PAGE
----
Three redshirt sophomores figure to contribute: tackles Tyrone Duncan and Nick Wood and 6-foot-7 end Kalani Aldrich. In the fall, three touted incoming freshmen could fight their way into the rotation: tackles Alameda Ta'amu and Craig Noble and end Everrette Thompson.
Another boost this week came a few yards from the line of scrimmage, when linebacker E.J. Savannah, the leading tackler in 2007, returned from a seven-practice suspension for falling short of team standards.
Te'o-Nesheim said he didn't feel overwhelmed by any massive scheme change, despite intimations that the Huskies will unveil an array of new fronts and stunts next fall. He said the biggest change is Donatell's hands-on approach.
"I talk to him a lot more, that's probably the biggest difference," he said.
The Huskies again face a brutal schedule in 2008, and expectations aren't terribly high, in large part because of issues on defense. But Te'o-Nesheim believes his crew might surprise some folks. Really, really surprise them.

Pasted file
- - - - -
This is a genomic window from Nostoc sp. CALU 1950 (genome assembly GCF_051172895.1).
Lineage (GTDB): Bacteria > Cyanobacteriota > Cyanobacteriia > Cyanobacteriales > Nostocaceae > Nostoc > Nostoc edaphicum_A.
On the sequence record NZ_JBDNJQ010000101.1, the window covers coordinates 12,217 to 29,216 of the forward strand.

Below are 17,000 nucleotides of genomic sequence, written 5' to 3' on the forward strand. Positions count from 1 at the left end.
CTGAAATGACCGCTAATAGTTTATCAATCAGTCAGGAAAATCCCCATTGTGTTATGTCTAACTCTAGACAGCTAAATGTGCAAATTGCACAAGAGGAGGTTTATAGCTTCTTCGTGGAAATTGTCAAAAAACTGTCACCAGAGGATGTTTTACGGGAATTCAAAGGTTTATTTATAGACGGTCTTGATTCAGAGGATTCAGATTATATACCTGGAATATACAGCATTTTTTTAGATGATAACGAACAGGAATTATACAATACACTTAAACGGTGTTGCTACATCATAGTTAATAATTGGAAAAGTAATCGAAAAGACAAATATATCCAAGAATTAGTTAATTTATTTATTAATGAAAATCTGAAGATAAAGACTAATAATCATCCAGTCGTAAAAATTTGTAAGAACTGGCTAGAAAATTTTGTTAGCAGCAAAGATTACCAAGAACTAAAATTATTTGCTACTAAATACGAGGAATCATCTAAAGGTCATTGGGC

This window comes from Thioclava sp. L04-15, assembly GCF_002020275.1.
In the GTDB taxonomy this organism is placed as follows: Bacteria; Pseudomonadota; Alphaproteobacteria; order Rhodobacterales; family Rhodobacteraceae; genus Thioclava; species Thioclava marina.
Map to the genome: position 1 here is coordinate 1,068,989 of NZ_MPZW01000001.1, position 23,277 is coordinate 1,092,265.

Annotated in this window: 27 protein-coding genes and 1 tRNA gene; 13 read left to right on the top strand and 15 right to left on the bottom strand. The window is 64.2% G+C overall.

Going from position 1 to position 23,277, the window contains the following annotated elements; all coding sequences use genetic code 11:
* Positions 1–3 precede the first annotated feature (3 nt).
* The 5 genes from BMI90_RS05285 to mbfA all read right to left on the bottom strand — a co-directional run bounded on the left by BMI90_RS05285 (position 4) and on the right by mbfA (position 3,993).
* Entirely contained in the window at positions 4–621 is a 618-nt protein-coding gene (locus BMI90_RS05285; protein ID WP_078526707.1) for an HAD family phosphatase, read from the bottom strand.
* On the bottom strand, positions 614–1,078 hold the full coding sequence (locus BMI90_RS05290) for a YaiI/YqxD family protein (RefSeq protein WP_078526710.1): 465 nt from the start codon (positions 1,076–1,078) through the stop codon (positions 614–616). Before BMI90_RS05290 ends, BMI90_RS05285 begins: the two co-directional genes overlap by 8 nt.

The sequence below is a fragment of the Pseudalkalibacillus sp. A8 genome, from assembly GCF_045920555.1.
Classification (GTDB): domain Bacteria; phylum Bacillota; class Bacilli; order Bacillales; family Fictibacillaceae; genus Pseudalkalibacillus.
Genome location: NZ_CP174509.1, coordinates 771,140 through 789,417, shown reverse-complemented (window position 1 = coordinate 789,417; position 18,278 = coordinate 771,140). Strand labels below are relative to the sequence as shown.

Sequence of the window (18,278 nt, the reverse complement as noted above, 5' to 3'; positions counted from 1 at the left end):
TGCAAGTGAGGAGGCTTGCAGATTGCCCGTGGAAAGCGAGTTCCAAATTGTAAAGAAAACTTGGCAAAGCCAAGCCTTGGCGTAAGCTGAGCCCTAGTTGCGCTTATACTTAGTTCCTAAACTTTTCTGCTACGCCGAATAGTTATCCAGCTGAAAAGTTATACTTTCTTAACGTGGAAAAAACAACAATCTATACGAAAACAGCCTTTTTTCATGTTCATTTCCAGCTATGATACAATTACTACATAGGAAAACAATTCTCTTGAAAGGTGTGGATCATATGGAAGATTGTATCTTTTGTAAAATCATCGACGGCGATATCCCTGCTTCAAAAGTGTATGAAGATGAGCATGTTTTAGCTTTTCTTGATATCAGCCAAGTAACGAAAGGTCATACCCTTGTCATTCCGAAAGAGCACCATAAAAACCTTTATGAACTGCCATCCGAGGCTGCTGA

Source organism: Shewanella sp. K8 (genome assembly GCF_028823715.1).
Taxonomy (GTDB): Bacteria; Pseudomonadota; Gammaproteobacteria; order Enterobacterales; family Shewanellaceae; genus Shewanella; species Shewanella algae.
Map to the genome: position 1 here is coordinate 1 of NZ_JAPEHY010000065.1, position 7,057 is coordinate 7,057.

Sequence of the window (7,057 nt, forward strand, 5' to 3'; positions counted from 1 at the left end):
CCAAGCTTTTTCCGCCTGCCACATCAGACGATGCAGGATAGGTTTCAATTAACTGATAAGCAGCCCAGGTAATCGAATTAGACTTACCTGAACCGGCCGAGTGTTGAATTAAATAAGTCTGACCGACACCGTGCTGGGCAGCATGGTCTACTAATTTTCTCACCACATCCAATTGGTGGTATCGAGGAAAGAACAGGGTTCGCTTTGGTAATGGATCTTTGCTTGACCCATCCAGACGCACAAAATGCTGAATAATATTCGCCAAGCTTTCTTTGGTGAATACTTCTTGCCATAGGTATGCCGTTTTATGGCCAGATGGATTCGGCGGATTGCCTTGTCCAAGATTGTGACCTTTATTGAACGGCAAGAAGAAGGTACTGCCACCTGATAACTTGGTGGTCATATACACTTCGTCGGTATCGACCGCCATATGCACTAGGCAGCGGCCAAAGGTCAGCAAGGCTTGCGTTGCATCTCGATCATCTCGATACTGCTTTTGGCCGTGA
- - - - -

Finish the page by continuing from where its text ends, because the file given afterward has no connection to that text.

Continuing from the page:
"Oh, yeah," he said. "But I always think we're going to shut out everybody."
Bruin A QB Controversy?In 2002, quarterback Ben Olson was the premier recruit in the country. In 2008, he may end up as UCLA's third quarterback or even transfer to a I-AA school.
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Patrick Cowan threw four touchdown passes for the Bruins in 2007.
At least that's what's swirling after new Bruins coach Rick Neuheisel announced just a week into spring practices that fellow fifth-year senior Patrick Cowan has earned the right to lead the first-team offense.
Beyond that, the Los Angeles Daily News reported that unnamed sources said junior college transfer Kevin Craft is being groomed for the backup job ahead of Olson.
Neuheisel emphasized that the decision wasn't set in stone. And it's possible that the new staff, including offensive coordinator Norm Chow, is trying to rattle Olson, who's twice before beaten out Cowan for the starting job, to see how he responds.